In real life, as a tourist one must beware of pickpockets and scam artists. A guy entering a metro train right behind me was pickpocketed, but fortunately recovered his wallet before the thief could get away with it. This, unfortunately, is the case with various larger cities, just as a waiter in a restaurant in the old part of the city apparently mixed up bills so I was asked to pay an amount that was almost one and a half of what we had actually ordered. Fortunately, most of the people we met on our stay were friendly and helpful.

This was certainly the case of the head waiter (owner?) of Crama Dracula, a small Romanian restaurant located in 18 Carrer de Provença opposite a huge panopticon style prison (closest metro station is Entença). We arrived there early, so we got a lot of attention and the food consisting of some traditional Romanian dishes with mineral water and 'Dracula' Cabernet Sauvignon arrived very quickly.

I suppose you need some sense of humour to own or work in a Dracula restaurant decorated with various Vlad Tepes and Dracula artefacts, so perhaps that is why I afterwards thought our waiter had a hint of John Cleese about him. Anyway, we were treated nicely, also tasting their 'Dracula crepes' for dessert as well as their Țuică.

And if you want to enjoy Romanian wine and food at home, there is a shop, Unirea, selling Romanian wine and ingredients almost next door to the restaurant. Their 'Dracula wine' is actually pretty cheap, just €4.

On a more horrific note, this year marks the centenary of the detention of the so-called 'vampire of Barcelona', Enriqueta Marti, a kidnapper and murderer of children. Born in 1868, Marti moved to Barcelona as a young woman and ended up as a prostitute, later on specializing in prostituting children. According to wikipedia, she led a double life:

'During the day she dressed in rags and begged at houses of charity, convents and parishes in the destitute parts of town where she selected children who looked the most abandoned. Taking the children by the hand, she made them pass as her children. Later, she prostituted or murdered them. She did not have any need to beg since her double work as a procurer and prostitute gave her sufficient money to live well. By night she dressed in luxurious clothes, hats and wigs, and attended the El Liceu, the Casino de la Arrabassada and other places where the wealthy of Barcelona gathered. It is probable that in these places she offered her services as procurer of children.'

Operating for many years, she not only had a brothel prostituting minors, but also served as a kind of witch-doctor. Again, according to wikipedia:

'The ingredients she used to make her remedies were made from the remains of the children that she was killing, who ranged from infants up to children of 9 years. From these children she used everything that she could; the fat, blood, hair,and bones (that normally she turned into powder). For this reason, she did not have problems disposing of the bodies of her victims. Enriqueta offered salves, ointments, filters, cataplasms and potions, especially to treat tuberculosis, which was highly feared at the time, and all kinds of diseases that did not have a cure in traditional medicine. Wealthy people were paying large sums of money for these remedies.'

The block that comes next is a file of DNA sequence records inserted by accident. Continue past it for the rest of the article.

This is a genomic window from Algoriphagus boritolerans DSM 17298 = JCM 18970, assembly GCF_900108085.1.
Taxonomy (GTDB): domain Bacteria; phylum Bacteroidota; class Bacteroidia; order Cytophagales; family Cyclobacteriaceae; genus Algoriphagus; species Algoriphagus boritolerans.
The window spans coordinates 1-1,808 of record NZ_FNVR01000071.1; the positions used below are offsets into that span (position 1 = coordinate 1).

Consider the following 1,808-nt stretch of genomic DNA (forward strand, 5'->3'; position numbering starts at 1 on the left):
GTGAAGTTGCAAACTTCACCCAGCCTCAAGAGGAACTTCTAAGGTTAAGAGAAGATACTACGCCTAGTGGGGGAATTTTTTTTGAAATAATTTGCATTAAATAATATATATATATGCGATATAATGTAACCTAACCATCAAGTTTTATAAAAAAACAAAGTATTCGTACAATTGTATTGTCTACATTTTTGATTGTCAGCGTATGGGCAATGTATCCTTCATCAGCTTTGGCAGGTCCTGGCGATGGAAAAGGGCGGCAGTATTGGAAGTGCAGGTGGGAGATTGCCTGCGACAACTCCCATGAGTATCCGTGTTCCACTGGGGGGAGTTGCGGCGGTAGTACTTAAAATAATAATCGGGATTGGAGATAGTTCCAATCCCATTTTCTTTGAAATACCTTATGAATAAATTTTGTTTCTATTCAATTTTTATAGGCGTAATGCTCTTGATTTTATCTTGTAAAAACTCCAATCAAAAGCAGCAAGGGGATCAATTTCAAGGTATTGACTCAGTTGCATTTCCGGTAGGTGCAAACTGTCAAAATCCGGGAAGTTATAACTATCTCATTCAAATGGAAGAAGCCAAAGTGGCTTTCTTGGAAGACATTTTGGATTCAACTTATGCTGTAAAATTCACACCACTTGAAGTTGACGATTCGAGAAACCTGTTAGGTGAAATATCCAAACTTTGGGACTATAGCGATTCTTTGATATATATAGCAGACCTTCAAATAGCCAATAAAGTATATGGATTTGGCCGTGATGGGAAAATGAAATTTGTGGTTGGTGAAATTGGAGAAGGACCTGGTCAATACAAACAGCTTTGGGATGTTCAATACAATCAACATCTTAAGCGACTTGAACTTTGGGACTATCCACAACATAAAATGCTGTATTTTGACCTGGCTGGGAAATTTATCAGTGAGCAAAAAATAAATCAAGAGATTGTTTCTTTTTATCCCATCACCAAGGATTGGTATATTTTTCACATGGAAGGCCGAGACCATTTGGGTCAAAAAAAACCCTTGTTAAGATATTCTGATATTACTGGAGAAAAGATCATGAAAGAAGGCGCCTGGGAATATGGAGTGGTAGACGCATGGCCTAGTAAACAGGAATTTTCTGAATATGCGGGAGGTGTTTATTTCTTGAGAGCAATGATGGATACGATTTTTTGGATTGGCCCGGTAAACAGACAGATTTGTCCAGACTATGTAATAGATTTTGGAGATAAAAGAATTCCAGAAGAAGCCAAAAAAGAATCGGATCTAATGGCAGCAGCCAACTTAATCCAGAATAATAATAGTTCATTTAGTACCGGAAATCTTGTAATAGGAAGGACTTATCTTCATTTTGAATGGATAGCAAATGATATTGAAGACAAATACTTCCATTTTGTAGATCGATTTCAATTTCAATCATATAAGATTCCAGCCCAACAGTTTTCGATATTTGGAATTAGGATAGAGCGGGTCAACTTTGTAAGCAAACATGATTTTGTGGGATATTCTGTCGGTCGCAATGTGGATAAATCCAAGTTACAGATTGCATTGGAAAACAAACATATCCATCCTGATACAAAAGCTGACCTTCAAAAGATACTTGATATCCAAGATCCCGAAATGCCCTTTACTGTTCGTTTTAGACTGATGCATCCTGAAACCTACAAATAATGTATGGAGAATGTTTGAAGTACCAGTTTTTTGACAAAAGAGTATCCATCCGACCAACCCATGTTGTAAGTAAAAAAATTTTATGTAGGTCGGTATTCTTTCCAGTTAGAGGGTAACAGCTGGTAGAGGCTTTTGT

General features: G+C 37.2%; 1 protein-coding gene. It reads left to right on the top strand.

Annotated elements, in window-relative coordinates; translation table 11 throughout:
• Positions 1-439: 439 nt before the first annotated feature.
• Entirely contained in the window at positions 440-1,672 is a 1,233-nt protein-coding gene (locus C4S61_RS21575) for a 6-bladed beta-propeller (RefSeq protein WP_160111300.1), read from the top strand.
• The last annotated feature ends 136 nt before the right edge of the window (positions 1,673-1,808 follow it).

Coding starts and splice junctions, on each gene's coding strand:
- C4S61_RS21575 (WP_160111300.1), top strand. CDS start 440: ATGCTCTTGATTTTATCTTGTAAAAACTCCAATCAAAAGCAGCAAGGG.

On February 27 2012 she was finally arrested after a neighbour had noticed a girl she had never seen before playing in Marti's mezzanine flat in 29 Carrer de Ponent, now 29 Carrer de Joaquín Costa in the part of Barcelona called Raval. The girl turned out to be a girl kidnapped by Marti. Investigators from the police then searched a number of flats where Marti had stayed and made macabre discoveries of human remains.

All sorts of atrocities are attributed to Marti, but as she was never tried - the legal proceedings were interrupted by Marti getting lynched by fellow prisoners in 1913 - the case appears to be somewhat unclear. But if you read the wikipedia article - which appears to be an attempt at translating the Spanish one - you will find all manner of criminal and sadistic acts attributed to her.

Returning to the world of fiction, I noticed a well-assorted DVD store near the university: Castelló 70-nou in 79 Carre de Tallers, even stocking Dracula and Mummy lamps and clocks! I stuck to a cheap DVD as a kind of souvenir of El Mundo de las Perversas Vampiras (!), a Jess Franco film from 1971 (according to imdb: 1973) called Virgen entre los muertos vivientes in Spanish and known by a multitude of titles like Christina, princesse de l'érotisme.

Charitably said, the cover of the DVD is more fun than spending 75 minutes to get through the story of a young woman going to the estate of her family after her father's death, ultimately learning that the family members she meets are (living) dead with a taste for blood. Franco has his fans, and this film has once again convinced me that I will never become one of them...

Finally, it may be worth mentioning that Catalonia is, of course, the home of Cercle V, an organization interested in vampires, including the historical aspects. Among those involved in Cercle V is Jordi Ardanuy.